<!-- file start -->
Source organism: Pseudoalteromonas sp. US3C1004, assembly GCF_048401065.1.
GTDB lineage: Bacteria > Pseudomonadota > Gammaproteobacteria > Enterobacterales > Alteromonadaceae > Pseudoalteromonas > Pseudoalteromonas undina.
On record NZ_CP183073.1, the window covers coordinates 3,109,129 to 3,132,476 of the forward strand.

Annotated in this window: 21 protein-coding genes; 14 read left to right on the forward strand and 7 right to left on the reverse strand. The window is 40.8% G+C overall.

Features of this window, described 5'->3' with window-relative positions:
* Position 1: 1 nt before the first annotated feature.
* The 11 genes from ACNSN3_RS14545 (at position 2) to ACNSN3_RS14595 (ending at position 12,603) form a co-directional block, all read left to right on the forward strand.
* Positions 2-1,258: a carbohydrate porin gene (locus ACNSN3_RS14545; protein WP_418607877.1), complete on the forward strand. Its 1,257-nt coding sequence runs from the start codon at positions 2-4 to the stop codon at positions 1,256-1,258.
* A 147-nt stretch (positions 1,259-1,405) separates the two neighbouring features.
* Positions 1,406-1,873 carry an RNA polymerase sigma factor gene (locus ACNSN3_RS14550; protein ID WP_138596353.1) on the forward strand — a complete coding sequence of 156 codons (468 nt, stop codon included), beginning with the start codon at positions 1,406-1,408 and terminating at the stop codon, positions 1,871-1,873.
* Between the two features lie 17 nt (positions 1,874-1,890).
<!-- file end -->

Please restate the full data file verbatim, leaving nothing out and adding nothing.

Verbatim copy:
Source organism: Pseudoalteromonas sp. US3C1004, assembly GCF_048401065.1.
GTDB lineage: Bacteria > Pseudomonadota > Gammaproteobacteria > Enterobacterales > Alteromonadaceae > Pseudoalteromonas > Pseudoalteromonas undina.
On record NZ_CP183073.1, the window covers coordinates 3,109,129 to 3,132,476 of the forward strand.

Annotated in this window: 21 protein-coding genes; 14 read left to right on the forward strand and 7 right to left on the reverse strand. The window is 40.8% G+C overall.

Features of this window, described 5'->3' with window-relative positions:
* Position 1: 1 nt before the first annotated feature.
* The 11 genes from ACNSN3_RS14545 (at position 2) to ACNSN3_RS14595 (ending at position 12,603) form a co-directional block, all read left to right on the forward strand.
* Positions 2-1,258: a carbohydrate porin gene (locus ACNSN3_RS14545; protein WP_418607877.1), complete on the forward strand. Its 1,257-nt coding sequence runs from the start codon at positions 2-4 to the stop codon at positions 1,256-1,258.
* A 147-nt stretch (positions 1,259-1,405) separates the two neighbouring features.
* Positions 1,406-1,873 carry an RNA polymerase sigma factor gene (locus ACNSN3_RS14550; protein ID WP_138596353.1) on the forward strand — a complete coding sequence of 156 codons (468 nt, stop codon included), beginning with the start codon at positions 1,406-1,408 and terminating at the stop codon, positions 1,871-1,873.
* Between the two features lie 17 nt (positions 1,874-1,890).